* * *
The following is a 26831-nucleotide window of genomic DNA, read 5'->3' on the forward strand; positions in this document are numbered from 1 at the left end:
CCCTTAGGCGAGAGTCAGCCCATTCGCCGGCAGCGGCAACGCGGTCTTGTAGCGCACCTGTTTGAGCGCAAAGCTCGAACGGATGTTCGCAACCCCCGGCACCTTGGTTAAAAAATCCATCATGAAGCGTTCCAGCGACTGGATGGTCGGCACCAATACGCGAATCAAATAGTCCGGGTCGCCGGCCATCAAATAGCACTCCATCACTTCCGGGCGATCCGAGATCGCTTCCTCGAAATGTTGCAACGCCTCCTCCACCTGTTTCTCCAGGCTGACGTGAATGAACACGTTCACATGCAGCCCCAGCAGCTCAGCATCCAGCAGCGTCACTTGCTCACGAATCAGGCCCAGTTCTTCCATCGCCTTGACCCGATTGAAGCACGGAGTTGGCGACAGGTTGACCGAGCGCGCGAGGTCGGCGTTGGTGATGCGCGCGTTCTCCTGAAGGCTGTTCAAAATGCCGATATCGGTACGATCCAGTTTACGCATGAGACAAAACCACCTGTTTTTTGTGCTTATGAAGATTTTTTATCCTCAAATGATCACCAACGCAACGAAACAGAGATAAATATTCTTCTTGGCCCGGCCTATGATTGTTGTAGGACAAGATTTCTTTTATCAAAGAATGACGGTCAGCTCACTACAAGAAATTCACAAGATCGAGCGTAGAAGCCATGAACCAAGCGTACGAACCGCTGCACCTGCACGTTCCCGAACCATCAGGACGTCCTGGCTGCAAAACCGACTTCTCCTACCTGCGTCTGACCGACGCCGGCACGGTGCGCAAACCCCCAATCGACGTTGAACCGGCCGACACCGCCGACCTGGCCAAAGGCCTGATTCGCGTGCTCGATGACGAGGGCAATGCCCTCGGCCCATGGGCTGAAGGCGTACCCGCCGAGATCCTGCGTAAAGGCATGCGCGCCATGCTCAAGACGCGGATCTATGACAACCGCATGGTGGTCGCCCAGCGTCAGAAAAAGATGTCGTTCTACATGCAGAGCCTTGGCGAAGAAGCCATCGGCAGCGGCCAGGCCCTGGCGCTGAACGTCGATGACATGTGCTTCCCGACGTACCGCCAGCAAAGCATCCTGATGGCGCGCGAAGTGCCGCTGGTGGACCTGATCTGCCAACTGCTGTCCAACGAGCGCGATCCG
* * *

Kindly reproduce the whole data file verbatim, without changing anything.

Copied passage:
The following is a 26831-nucleotide window of genomic DNA, read 5'->3' on the forward strand; positions in this document are numbered from 1 at the left end:
CCCTTAGGCGAGAGTCAGCCCATTCGCCGGCAGCGGCAACGCGGTCTTGTAGCGCACCTGTTTGAGCGCAAAGCTCGAACGGATGTTCGCAACCCCCGGCACCTTGGTTAAAAAATCCATCATGAAGCGTTCCAGCGACTGGATGGTCGGCACCAATACGCGAATCAAATAGTCCGGGTCGCCGGCCATCAAATAGCACTCCATCACTTCCGGGCGATCCGAGATCGCTTCCTCGAAATGTTGCAACGCCTCCTCCACCTGTTTCTCCAGGCTGACGTGAATGAACACGTTCACATGCAGCCCCAGCAGCTCAGCATCCAGCAGCGTCACTTGCTCACGAATCAGGCCCAGTTCTTCCATCGCCTTGACCCGATTGAAGCACGGAGTTGGCGACAGGTTGACCGAGCGCGCGAGGTCGGCGTTGGTGATGCGCGCGTTCTCCTGAAGGCTGTTCAAAATGCCGATATCGGTACGATCCAGTTTACGCATGAGACAAAACCACCTGTTTTTTGTGCTTATGAAGATTTTTTATCCTCAAATGATCACCAACGCAACGAAACAGAGATAAATATTCTTCTTGGCCCGGCCTATGATTGTTGTAGGACAAGATTTCTTTTATCAAAGAATGACGGTCAGCTCACTACAAGAAATTCACAAGATCGAGCGTAGAAGCCATGAACCAAGCGTACGAACCGCTGCACCTGCACGTTCCCGAACCATCAGGACGTCCTGGCTGCAAAACCGACTTCTCCTACCTGCGTCTGACCGACGCCGGCACGGTGCGCAAACCCCCAATCGACGTTGAACCGGCCGACACCGCCGACCTGGCCAAAGGCCTGATTCGCGTGCTCGATGACGAGGGCAATGCCCTCGGCCCATGGGCTGAAGGCGTACCCGCCGAGATCCTGCGTAAAGGCATGCGCGCCATGCTCAAGACGCGGATCTATGACAACCGCATGGTGGTCGCCCAGCGTCAGAAAAAGATGTCGTTCTACATGCAGAGCCTTGGCGAAGAAGCCATCGGCAGCGGCCAGGCCCTGGCGCTGAACGTCGATGACATGTGCTTCCCGACGTACCGCCAGCAAAGCATCCTGATGGCGCGCGAAGTGCCGCTGGTGGACCTGATCTGCCAACTGCTGTCCAACGAGCGCGATCCG